Then there are the films of world class caliber that played the other festivals that simply were not screened here as they have been in the past. Some may have been rejected for programming reasons, but given the caliber of films like Paul Verhoeven’s “Benedetta” (playing NYFF) or Sean Baker’s “Red Rocket” (that played Telluride), and how previously “Elle” and “The Florida Project” saw great success here, it’s hard to make sense of it all from the perspective of an audience member who cares little about the vagaries of distributor contracts, the divide between screening rights vs streaming rights, etc.
Yet despite all these challenges and complications, there were still moments to cherish, discoveries to be made, experiences to remember and many, many films to celebrate.
Take “Saloum” as a prime example, Jean Luc Herbulot’s wild tale of mercenaries who crash land and find themselves wrestling with demons from the past. Programmed as part of the Midnight Madness slate, the storied sidebar that has showcased exceptional films over the years including “The Raid,” “What We Do In the Shadows” and “Man Bites Dog,” this film felt more fresh and exciting than a dozen other dreary offerings in the general sections.
While I caught “Titane” at Cannes, I was pleased that local audiences favorably responded at TIFF, especially given the obvious aesthetic connection to Toronto’s favorite body horror auteur David Cronenberg. And Arsalan Amiri’s Kurdistani demonic thriller “Zalava” builds its slow boiling dread to a climax which is fabulous, making for a film that feels philosophically rich, politically astute, and absolutely thrilling.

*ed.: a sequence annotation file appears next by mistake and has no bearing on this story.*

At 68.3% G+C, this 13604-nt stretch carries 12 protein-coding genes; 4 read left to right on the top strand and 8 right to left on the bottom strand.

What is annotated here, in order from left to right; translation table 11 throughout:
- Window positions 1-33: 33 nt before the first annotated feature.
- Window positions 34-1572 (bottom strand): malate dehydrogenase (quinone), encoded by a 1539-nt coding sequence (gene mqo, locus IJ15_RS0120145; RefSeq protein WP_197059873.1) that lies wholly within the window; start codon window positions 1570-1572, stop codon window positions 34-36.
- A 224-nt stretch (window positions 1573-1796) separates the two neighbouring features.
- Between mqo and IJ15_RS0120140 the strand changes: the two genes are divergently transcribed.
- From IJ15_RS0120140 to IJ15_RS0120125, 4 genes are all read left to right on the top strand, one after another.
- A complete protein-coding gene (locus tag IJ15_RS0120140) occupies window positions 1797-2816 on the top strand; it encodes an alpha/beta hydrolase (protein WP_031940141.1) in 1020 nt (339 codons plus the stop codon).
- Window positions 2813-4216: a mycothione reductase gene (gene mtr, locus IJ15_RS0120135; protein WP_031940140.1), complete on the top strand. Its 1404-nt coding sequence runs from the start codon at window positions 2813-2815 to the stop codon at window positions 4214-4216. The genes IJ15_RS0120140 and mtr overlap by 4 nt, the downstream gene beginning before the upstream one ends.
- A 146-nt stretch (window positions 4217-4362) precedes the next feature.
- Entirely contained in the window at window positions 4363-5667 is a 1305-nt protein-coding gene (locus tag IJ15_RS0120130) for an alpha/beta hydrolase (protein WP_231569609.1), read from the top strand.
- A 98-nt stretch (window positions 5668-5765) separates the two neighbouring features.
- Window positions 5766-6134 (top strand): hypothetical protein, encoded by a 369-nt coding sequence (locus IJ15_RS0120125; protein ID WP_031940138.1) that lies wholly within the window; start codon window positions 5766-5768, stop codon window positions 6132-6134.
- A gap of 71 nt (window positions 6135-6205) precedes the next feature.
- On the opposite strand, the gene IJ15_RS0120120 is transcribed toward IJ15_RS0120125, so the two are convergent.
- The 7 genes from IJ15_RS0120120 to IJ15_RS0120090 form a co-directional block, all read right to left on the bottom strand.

I couldn’t stomach more than 40 minutes of “DASHCAM,” Rob Savage’s follow up to “Host” that again uses the shtick of witnessing a film through the filter of technology—the whole thing is as insufferable as its lead character. As someone who almost never bails on films, no matter the circumstance, this was that rare occurrence where I simply had to throw in the towel. Yet given that many responded favorably, this is indeed the kind of provocative film that has helped make the sidebar so exciting to explore, where the highs are high, and the lows so very, very low.
On the local front, “Scarborough,” named after the region of Eastern Toronto, which is home to a wide and diverse community, is a touching, effective look at underserved populations. Thanks to strong performances and a well-crafted narrative it achieved runner-up status for the People’s Choice Award, a rare accomplishment for a Canadian film.
The main People’s Choice Award winner, Kenneth Branagh’s “Belfast,” echoes “Roma” with its hazy, black-and-white remembrances of a childhood in transition, and while it may have lacked some of the urgency and anger of Cuarón’s fellow People’s Choice winner, it’s still an exceptional movie with a fantastic lead by Jude Bell that’s certain to be talked about next Oscar season.
The third runner up for People’s Choice, Jane Campion’s “The Power of the Dog,” took home the directing award in Venice, and for me had pleasant echoes to Paul Thomas Anderson’s sublime “There Will Be Blood” (this before I realized it was Jonny Greenwood doing the score for both!). TIFF Tribute winner Benedict Cumberbatch appears in superior form, but it’s Jesse Plemons’ quiet grace, and Kodi Smit-McPhee’s subtle, riveting performance that truly make the film shine.
There were showcases of a couple other major works by those with strong Torontonian roots. Denis Villeneuve, who shot “Enemy” here in all its arachnid glory, brought “Dune” to my beloved Cinesphere, the geodesic dome on the waterfront that’s home to the world’s first permanent IMAX theatre. After so much anticipation I was thrilled with the results of the film’s character development and visual style, even if it was a bit unnerving to see how the exposure of the narrative’s shortcomings were laid bare. I truly believe this adaptation to be perfectly in keeping with the requirements of Frank Herbert’s tale, and thanks to an incredible ensemble it all feels very much like we’re witnessing something grand and dynastic while keeping things impressively intimate.